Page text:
Family pay tribute to psychiatrist who made remarkable contribution to his profession
PUBLISHED: 17:31 22 January 2018
Tributes have been paid to a gifted psychiatrist who dedicated much of his life to the field of medicine.
Dr Kingsley Jones died aged 92 at his home in Loddon, and is survived by a family upon whom he had a profound influence.
Born and brought up in Pontypridd, Wales, Kingsley came from a modest background but was hugely gifted academically. Going into medicine was always his primary goal and he gained qualifications in Dublin, with the intention of pursuing psychiatry.
He worked in Kent and Sussex, before moving to Loddon and becoming a consultant psychiatrist at hospitals in Great Yarmouth and Norwich. Whilst working for the health service he met Dorothy and they later married.
Kingsley’s two sons, Dr Hugh Jones and Dr Beri Jones, have replicated their father’s interest in medicine and saluted his commitment to the field.
“Psychiatry was his speciality and he was always one to go that extra mile in his job,” said Hugh.
“He was a consultant at three hospitals for much of his career and then decided to take his skills abroad.”
It was in 1982, at the age of 56, that Kingsley moved to Canada to take up a professorship.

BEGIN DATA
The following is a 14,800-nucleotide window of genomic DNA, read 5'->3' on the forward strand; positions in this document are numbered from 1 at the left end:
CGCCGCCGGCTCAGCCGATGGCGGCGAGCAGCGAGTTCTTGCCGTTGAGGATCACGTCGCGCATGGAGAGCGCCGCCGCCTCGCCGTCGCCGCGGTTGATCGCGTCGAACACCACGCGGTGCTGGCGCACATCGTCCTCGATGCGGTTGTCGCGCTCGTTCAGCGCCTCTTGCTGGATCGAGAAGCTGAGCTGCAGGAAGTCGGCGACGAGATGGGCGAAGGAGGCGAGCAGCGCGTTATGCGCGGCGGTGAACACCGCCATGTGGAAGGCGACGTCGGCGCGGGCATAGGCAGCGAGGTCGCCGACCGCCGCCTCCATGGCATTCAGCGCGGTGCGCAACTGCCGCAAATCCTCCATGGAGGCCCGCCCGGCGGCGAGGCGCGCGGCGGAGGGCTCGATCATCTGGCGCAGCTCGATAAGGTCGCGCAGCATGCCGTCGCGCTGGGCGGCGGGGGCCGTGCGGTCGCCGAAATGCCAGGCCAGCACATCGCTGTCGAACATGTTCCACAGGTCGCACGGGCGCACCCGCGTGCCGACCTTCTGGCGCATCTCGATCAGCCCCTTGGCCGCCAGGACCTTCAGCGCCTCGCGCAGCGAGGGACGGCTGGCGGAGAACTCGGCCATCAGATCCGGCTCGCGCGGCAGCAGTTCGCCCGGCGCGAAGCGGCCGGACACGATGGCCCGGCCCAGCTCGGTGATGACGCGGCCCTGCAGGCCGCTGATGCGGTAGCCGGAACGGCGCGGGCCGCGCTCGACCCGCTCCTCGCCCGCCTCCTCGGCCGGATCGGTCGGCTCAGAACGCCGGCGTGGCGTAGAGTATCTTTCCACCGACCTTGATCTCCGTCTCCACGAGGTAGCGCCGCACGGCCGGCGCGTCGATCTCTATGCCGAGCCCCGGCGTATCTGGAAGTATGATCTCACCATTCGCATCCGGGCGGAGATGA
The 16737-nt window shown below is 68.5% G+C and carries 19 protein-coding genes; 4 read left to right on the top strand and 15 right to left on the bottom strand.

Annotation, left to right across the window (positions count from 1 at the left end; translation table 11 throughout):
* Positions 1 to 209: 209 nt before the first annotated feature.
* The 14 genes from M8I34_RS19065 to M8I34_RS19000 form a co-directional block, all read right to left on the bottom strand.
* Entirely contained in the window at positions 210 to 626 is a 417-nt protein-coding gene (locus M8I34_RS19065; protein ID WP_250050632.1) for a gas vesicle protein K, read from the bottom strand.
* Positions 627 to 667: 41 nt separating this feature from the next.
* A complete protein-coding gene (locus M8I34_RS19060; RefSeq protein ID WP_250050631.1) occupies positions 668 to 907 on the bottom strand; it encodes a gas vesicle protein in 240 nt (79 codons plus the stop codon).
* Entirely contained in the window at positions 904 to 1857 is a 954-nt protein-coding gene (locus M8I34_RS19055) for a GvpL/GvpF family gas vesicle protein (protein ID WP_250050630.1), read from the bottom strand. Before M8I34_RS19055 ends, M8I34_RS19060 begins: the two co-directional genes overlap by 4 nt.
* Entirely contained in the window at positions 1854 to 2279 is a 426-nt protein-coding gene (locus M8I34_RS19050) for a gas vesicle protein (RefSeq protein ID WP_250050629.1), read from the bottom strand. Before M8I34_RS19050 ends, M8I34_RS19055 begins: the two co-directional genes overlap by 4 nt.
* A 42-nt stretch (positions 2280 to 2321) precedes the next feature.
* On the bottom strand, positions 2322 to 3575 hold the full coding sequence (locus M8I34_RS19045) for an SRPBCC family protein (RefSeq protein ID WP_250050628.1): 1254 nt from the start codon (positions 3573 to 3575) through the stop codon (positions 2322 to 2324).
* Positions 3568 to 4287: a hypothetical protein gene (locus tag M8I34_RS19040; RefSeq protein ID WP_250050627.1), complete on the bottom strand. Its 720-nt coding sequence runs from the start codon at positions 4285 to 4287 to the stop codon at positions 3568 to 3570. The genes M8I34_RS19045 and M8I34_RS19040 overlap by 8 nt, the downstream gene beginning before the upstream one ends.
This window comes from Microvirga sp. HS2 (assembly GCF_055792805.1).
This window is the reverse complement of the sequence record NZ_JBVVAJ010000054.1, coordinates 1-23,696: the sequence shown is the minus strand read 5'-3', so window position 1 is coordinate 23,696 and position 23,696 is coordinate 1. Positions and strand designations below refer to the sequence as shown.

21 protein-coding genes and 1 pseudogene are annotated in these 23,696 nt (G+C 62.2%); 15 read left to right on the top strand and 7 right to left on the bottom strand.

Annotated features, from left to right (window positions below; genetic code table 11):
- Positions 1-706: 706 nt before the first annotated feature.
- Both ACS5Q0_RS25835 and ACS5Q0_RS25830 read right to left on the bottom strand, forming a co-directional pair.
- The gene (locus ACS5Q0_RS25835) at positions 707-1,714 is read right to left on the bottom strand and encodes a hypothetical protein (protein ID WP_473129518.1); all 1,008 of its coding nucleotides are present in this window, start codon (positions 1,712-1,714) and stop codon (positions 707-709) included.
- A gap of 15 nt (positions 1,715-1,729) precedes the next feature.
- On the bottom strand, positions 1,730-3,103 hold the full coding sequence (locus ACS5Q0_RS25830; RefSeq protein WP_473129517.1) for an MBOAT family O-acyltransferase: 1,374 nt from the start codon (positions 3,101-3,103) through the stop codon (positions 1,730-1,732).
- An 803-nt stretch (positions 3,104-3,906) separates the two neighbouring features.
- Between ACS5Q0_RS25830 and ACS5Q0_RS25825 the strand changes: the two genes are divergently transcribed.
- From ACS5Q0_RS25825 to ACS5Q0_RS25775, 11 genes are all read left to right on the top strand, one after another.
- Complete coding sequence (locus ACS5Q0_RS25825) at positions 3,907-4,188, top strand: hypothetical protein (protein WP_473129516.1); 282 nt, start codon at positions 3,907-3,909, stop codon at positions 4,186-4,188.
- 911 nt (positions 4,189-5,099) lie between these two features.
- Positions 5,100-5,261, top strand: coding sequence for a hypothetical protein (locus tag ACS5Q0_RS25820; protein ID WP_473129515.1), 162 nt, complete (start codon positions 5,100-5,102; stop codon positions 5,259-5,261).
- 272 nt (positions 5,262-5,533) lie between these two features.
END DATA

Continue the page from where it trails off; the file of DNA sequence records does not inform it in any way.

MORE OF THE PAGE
“Kingsley’s ability was held in very high regard and he was tasked with setting up a psychiatric unit at an Edmonton hospital,” said Beri.
“He did so many great things and certainly made the most of his life.”
Despite retiring at 65 and heading back to Loddon with Dorothy, Kingsley’s desire to help people showed no signs of relenting.
He worked at a military hospital in Greenwich, where he treated personnel experiencing post-traumatic stress after the Gulf War.
The feather in his cap, though, was becoming a Fellow of the Royal College of Psychiatrists, recognition for his contribution to the profession.
One of Kingsley’s granddaughters, Sioned, added: “Kingsley was kind, thoughtful, patient and had a lot of empathy for people.
“I benefited a lot from his influence and I have always tried to be like him.”
Kingsley’s interests outside of medicine included skiing and Shakespeare; he was also a strong swimmer, a talent put to good use when he once jumped into the River Wensum to save a boy from drowning, resulting in an award from the Royal Humane Society.
A service remembering Kingsley will be held at Holy Trinity Church in Loddon at noon on Tuesday, January 30.
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